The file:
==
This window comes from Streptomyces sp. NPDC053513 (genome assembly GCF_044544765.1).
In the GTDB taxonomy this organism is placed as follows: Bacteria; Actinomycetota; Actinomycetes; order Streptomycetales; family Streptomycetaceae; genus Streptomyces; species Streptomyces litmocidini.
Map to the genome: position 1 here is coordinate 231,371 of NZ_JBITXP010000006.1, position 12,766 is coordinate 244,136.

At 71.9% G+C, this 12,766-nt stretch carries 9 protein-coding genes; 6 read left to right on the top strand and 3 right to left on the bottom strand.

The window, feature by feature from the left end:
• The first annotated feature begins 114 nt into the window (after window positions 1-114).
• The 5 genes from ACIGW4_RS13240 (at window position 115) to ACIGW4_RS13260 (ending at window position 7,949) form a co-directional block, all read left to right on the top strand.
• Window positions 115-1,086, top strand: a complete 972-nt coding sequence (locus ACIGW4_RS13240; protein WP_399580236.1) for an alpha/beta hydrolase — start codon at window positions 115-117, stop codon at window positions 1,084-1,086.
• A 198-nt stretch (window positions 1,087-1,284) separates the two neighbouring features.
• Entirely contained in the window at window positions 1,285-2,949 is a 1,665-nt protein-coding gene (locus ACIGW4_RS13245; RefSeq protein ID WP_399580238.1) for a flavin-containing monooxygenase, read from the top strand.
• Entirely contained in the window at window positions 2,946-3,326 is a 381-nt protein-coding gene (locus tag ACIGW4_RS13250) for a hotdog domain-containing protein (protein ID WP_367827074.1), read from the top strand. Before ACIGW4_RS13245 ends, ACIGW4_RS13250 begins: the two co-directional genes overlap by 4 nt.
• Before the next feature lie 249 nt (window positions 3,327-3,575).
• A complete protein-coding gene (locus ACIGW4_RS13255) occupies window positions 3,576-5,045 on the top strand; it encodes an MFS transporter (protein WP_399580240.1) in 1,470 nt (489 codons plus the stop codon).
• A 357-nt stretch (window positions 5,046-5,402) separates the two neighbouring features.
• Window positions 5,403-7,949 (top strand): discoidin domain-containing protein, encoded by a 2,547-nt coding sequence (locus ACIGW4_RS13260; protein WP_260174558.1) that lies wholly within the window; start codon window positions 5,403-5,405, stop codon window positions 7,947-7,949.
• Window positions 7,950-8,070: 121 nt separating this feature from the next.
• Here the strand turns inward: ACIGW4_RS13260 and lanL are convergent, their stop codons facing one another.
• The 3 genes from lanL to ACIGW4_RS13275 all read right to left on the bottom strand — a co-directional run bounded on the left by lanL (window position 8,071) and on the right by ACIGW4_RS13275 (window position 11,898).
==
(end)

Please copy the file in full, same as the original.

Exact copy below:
This window comes from Streptomyces sp. NPDC053513 (genome assembly GCF_044544765.1).
In the GTDB taxonomy this organism is placed as follows: Bacteria; Actinomycetota; Actinomycetes; order Streptomycetales; family Streptomycetaceae; genus Streptomyces; species Streptomyces litmocidini.
Map to the genome: position 1 here is coordinate 231,371 of NZ_JBITXP010000006.1, position 12,766 is coordinate 244,136.

At 71.9% G+C, this 12,766-nt stretch carries 9 protein-coding genes; 6 read left to right on the top strand and 3 right to left on the bottom strand.

The window, feature by feature from the left end:
• The first annotated feature begins 114 nt into the window (after window positions 1-114).
• The 5 genes from ACIGW4_RS13240 (at window position 115) to ACIGW4_RS13260 (ending at window position 7,949) form a co-directional block, all read left to right on the top strand.
• Window positions 115-1,086, top strand: a complete 972-nt coding sequence (locus ACIGW4_RS13240; protein WP_399580236.1) for an alpha/beta hydrolase — start codon at window positions 115-117, stop codon at window positions 1,084-1,086.
• A 198-nt stretch (window positions 1,087-1,284) separates the two neighbouring features.
• Entirely contained in the window at window positions 1,285-2,949 is a 1,665-nt protein-coding gene (locus ACIGW4_RS13245; RefSeq protein ID WP_399580238.1) for a flavin-containing monooxygenase, read from the top strand.
• Entirely contained in the window at window positions 2,946-3,326 is a 381-nt protein-coding gene (locus tag ACIGW4_RS13250) for a hotdog domain-containing protein (protein ID WP_367827074.1), read from the top strand. Before ACIGW4_RS13245 ends, ACIGW4_RS13250 begins: the two co-directional genes overlap by 4 nt.
• Before the next feature lie 249 nt (window positions 3,327-3,575).
• A complete protein-coding gene (locus ACIGW4_RS13255) occupies window positions 3,576-5,045 on the top strand; it encodes an MFS transporter (protein WP_399580240.1) in 1,470 nt (489 codons plus the stop codon).
• A 357-nt stretch (window positions 5,046-5,402) separates the two neighbouring features.
• Window positions 5,403-7,949 (top strand): discoidin domain-containing protein, encoded by a 2,547-nt coding sequence (locus ACIGW4_RS13260; protein WP_260174558.1) that lies wholly within the window; start codon window positions 5,403-5,405, stop codon window positions 7,947-7,949.
• Window positions 7,950-8,070: 121 nt separating this feature from the next.
• Here the strand turns inward: ACIGW4_RS13260 and lanL are convergent, their stop codons facing one another.
• The 3 genes from lanL to ACIGW4_RS13275 all read right to left on the bottom strand — a co-directional run bounded on the left by lanL (window position 8,071) and on the right by ACIGW4_RS13275 (window position 11,898).